You may know of smog as the haze seen on hot, sticky days above a big city. You may also have witnessed it in a beautiful sunset (you can thank smog for those bright oranges and deep reds). But did you know that it can choke a city and bring it to its knees in a matter of days? That’s what happened in Donora, Pennsylvania, back in 1948.
We bring you that story and pack in some of the science behind particulate air pollution in a short piece we recently produced for Distillations, a podcast by the Chemical Heritage Foundation in Philadelphia, PA.
In part 2 of our series on the public transit funding crisis in Pittsburgh, we answer these questions: How might these cuts affect people with disabilities? And are other cities going through similar cuts, too? How are they handling it?
During the program, we speak with Lucy Spruill at United Cerebral Palsy, Holly Dick at ACCESS, college student Cathy Mikolay, and residents at the Allegheny Independence House in Wilmerding. We also talk to Dianne Williams from Metro St. Louis.
This work is a collaboration between I Wonder… and History for the Future, public affairs programs on WRCT-Pittsburgh 88.3FM, and is produced by Ellis Robinson, Kevin Brown, and Daniel Tkacik.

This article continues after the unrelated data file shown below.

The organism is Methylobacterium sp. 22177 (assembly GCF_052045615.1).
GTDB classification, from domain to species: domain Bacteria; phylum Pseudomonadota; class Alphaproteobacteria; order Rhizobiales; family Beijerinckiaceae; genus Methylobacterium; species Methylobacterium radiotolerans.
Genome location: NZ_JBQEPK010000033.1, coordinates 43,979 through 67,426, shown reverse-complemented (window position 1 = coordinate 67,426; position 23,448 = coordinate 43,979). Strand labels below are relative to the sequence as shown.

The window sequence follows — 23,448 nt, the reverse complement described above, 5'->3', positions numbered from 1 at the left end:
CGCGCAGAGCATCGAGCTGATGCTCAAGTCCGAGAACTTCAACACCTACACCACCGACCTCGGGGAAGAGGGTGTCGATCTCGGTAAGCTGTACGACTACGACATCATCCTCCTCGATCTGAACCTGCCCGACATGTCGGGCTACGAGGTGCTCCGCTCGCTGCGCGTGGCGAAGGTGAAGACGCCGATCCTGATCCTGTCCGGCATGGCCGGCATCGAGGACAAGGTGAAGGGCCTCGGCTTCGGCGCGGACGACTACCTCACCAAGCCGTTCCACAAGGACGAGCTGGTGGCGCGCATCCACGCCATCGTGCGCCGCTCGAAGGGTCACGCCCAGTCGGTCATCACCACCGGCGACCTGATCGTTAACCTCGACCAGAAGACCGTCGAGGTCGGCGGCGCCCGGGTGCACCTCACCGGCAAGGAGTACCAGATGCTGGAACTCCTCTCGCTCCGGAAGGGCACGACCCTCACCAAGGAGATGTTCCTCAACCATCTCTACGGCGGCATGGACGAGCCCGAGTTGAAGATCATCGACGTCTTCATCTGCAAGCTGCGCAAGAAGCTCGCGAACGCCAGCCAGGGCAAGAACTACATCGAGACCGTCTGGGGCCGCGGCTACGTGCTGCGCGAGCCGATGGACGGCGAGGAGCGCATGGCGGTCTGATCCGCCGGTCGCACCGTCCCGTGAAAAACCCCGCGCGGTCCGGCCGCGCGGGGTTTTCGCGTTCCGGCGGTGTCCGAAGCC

This week’s episode is a special co-production between I Wonder… and History for the Future, a public affairs show hosted by Kevin Brown on WRCT-Pittsburgh that critically explores history, politics, and society.
With 35% service cuts looming for Port Authority transit, we answer three big questions: What is wrong with public transit in Pittsburgh? Where did public transit even come from in the first place? And what could it look like in the future?
In our second episode of I Wonder…, a caller’s asthma leads him to wonder whether cities are good or bad for the environment. We discuss this inquiry with an environmental historian, an atmospheric chemist, and random pedestrians to try to understand how cities affect our lives, whether we live in them or not.